Now that competitive electric rates are yielding savings versus traditional utility default rates, more and more New Jersey residences are switching their electric companies in order to save money. As of July 2011, the NJ Board of Public Utilities reported that 8.6% of residential electricity customers have switched electric companies. If you have not looked into switching your electric supplier you should start by comparing electric companies and their rates.
The New Jersey electric switch rate, though relatively small, is healthier than it appears when considering the fact that just two years ago competitive electric companies were not offering service to residential companies. Due to this reality, New Jersey electric choice is not well known by the masses. Many people are surprised to learn that electric choice at the retail level has been active since 2003. Until just a few years ago, the only customers taking advantage of the competitive market were large businesses. Electric companies targeted the state’s largest power users as they got their feet wet in the market. Fast forward a few years later and competitive energy companies are plunging into the marketplace offering service and competing for small businesses and residential customers.
One of the biggest myths about New Jersey electric choice is that the competitive electric companies are competing against the utility companies PSE&G, JCP&L, Atlantic City Electric, and Rockland Electric. The truth is that these utility companies are strictly responsible for delivering the power to homes and businesses, which includes the maintenance and management of the power lines and wires. Electric choice has created two different types of companies relating to your electric bill; your local utility company responsible for electric delivery, and the competitive electric supplier who your purchase your energy supply from. The utility companies want their customers to shop for lower electric rates.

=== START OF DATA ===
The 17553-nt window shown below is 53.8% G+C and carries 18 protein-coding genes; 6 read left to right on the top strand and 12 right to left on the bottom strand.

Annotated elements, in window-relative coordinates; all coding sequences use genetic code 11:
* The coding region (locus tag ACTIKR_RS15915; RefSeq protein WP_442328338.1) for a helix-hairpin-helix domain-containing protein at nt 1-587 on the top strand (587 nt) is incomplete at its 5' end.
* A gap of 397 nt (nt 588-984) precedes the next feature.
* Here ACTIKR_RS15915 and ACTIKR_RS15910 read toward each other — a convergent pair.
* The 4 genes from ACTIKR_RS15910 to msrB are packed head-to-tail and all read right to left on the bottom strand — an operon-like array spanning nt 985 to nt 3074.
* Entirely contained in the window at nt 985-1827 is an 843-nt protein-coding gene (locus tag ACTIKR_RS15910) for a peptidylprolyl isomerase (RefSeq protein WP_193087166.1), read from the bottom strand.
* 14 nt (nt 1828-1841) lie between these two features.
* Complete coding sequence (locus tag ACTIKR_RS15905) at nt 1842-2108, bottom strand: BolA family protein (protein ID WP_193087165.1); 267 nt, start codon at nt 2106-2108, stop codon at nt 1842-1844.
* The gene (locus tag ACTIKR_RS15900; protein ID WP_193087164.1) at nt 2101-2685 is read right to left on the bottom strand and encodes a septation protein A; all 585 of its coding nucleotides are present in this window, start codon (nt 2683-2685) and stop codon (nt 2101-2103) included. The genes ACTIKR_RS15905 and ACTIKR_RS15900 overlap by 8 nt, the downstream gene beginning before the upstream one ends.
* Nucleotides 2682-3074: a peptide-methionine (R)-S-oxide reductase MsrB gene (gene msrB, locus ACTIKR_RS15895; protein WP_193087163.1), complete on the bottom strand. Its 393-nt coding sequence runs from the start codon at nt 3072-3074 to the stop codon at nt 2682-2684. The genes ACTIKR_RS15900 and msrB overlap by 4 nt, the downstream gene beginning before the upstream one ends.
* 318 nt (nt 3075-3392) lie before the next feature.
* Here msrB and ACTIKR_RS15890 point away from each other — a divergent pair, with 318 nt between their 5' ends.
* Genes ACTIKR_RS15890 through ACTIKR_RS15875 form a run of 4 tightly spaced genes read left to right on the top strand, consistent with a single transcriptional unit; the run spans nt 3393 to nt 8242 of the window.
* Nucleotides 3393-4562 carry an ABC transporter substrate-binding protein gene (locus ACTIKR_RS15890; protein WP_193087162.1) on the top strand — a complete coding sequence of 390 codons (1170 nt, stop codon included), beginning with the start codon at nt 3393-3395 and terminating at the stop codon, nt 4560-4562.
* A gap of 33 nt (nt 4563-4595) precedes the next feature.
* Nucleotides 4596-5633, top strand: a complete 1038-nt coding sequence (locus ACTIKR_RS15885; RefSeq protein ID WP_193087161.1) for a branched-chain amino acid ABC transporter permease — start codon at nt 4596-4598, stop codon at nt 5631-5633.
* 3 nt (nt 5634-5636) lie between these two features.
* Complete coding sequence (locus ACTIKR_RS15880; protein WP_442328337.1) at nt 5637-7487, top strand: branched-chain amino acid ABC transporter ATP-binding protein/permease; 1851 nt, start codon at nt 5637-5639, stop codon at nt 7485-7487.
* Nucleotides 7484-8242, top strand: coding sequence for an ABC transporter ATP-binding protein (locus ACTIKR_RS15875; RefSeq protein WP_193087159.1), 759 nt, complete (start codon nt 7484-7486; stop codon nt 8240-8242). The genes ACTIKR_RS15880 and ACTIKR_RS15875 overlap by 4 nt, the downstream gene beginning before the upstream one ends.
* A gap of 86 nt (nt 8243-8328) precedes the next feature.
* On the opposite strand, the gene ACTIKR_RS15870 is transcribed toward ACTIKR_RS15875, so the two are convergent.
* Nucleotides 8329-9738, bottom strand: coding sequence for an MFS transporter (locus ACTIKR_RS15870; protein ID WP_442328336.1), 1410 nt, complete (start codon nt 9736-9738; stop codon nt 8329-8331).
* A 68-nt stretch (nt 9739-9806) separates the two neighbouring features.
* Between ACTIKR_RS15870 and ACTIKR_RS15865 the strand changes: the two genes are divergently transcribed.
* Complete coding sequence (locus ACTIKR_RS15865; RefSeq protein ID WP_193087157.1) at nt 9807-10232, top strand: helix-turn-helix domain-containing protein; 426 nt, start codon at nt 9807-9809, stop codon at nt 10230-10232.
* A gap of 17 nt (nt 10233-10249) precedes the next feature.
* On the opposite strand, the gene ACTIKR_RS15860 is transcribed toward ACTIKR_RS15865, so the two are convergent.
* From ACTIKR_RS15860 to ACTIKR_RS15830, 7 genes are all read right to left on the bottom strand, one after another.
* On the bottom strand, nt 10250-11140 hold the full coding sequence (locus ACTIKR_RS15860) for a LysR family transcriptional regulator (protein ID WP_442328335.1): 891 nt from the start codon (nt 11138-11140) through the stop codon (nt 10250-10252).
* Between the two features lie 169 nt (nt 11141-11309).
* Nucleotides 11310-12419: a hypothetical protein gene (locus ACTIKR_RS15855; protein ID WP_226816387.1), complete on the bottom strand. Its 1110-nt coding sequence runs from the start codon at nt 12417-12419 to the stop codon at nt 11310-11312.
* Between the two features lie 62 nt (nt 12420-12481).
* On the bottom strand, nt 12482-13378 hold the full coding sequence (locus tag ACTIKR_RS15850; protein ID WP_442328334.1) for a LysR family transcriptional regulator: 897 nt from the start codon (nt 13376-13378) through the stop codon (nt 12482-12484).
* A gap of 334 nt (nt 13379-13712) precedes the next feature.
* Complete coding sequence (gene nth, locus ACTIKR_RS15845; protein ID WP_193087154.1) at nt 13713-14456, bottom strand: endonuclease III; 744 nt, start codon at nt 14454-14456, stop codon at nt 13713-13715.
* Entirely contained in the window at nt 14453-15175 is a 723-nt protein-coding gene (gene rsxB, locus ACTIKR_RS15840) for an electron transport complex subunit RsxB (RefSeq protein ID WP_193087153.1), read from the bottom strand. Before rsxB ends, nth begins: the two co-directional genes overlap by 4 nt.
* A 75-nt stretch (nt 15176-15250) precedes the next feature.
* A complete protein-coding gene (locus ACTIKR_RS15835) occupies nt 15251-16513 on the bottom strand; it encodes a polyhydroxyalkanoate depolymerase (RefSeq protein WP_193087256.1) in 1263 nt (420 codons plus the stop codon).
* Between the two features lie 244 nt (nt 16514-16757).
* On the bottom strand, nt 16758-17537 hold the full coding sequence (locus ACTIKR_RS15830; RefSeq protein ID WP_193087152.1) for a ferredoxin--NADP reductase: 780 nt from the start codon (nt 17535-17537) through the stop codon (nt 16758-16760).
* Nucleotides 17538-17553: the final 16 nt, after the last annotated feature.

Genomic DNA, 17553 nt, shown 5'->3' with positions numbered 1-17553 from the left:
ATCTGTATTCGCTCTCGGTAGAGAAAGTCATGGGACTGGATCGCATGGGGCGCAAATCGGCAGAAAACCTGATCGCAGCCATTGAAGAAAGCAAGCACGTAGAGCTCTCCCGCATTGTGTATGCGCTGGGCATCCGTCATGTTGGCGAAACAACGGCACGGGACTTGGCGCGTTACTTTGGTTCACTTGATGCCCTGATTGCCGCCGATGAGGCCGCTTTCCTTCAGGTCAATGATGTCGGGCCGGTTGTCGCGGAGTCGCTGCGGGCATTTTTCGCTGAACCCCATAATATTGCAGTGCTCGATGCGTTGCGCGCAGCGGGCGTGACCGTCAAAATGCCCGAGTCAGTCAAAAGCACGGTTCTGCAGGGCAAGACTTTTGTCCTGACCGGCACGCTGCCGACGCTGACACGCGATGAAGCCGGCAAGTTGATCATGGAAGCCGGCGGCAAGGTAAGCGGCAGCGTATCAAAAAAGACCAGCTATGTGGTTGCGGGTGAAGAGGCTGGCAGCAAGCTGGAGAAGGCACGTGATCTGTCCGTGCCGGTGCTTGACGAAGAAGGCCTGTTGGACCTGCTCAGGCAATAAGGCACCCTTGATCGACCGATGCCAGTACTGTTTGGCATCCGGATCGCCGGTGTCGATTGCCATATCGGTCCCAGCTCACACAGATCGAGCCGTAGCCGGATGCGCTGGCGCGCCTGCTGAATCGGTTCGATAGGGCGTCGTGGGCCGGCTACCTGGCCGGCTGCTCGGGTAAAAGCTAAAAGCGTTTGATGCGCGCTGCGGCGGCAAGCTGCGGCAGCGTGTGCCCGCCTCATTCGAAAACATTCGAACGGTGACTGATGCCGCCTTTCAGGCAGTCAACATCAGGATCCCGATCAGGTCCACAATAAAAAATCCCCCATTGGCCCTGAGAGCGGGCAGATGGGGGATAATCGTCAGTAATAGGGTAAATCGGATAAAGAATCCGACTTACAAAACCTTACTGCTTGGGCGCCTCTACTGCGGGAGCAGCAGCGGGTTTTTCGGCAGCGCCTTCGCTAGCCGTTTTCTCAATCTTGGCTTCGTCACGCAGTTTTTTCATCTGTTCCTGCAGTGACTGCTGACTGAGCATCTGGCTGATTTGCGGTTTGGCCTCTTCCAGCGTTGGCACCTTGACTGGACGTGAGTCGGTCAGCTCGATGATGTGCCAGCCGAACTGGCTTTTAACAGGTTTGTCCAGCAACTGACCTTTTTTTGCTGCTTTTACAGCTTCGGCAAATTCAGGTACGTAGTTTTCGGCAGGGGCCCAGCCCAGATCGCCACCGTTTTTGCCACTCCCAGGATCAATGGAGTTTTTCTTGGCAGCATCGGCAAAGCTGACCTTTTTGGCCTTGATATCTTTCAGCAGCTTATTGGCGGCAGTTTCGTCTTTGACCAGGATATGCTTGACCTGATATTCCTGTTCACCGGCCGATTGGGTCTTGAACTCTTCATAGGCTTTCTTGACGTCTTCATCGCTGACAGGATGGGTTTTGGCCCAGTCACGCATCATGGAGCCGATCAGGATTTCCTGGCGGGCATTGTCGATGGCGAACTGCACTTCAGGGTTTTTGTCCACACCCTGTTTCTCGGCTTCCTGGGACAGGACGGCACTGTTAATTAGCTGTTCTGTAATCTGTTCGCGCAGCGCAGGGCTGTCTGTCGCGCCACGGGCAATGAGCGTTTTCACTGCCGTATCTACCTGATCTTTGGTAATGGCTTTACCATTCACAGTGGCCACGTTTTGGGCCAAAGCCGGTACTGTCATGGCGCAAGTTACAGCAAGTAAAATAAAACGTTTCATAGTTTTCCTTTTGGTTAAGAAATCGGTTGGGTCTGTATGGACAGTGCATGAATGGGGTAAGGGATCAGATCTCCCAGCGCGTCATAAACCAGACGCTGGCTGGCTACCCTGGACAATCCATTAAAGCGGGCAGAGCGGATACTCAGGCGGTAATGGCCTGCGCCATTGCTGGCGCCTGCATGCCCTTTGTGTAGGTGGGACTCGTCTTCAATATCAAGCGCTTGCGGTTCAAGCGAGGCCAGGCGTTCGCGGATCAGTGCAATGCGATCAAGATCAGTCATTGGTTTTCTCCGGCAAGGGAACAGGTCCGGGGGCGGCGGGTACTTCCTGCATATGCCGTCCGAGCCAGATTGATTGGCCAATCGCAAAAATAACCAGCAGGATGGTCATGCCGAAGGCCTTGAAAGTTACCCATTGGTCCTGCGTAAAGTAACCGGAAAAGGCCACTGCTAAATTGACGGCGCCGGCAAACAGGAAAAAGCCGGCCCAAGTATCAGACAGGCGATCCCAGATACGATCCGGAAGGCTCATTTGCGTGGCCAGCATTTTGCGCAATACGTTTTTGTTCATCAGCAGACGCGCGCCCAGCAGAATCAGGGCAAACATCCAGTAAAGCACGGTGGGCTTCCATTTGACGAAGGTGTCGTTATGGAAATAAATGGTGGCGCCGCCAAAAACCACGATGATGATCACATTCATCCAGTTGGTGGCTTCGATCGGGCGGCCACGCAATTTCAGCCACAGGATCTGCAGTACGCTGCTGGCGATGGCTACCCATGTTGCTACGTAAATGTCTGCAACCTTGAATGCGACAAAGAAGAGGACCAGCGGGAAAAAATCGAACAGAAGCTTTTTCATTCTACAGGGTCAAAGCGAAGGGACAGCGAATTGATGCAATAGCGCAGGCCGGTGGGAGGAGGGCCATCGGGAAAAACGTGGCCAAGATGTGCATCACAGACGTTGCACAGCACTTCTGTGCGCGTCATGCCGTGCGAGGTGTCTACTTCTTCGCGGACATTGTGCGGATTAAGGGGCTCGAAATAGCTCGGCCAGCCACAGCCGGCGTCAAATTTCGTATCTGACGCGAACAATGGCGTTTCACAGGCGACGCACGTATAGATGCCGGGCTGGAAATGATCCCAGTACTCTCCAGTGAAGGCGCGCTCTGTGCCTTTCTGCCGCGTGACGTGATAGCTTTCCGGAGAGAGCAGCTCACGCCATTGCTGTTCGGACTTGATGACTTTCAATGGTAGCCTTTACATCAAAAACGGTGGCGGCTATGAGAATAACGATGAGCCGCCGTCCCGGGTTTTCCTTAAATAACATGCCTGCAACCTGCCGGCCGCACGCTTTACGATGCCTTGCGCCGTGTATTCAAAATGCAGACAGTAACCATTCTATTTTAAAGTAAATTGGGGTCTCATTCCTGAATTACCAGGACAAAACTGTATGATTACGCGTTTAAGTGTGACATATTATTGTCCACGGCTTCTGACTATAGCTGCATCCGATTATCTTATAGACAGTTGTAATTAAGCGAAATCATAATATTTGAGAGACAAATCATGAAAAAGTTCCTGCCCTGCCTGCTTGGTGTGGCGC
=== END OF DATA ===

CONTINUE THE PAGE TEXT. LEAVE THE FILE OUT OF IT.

Customers who have not shopped and selected and alternative electric supplier pay a default rate to the local utility. However, the utility does not profit from the default rate. Instead the revenues from the default rates, named the basic generation service rate by the NJ BPU, are passed through to competitive electric companies who have won previously held auctions for the right to service default rate payers. Even if you have not selected an alternative electric supplier you are already buying your power from one through the state’s basic generation service plan. So if you can find a lower electric rate by shopping on your own, it makes sense to do so as the result will simply be a cheaper electric bill.
In most cases, switching electric companies does not change how you receive your monthly electric bill. You will continue to get your bill from your local utility company. The competitive rate that you select will simply replace the default supply charges on the electric bill. The PSEG bill and Atlantic City Electric bill clearly states which rates fall under the supply charges. The supply charges on the JCPL bill are the generation and transmission charges. Switching electric companies will not end your relationship with your local utility company. In fact, the local utility companies will remain the company you call for in case of power failure or other emergencies no matter which electric supplier you choose for the foreseeable future.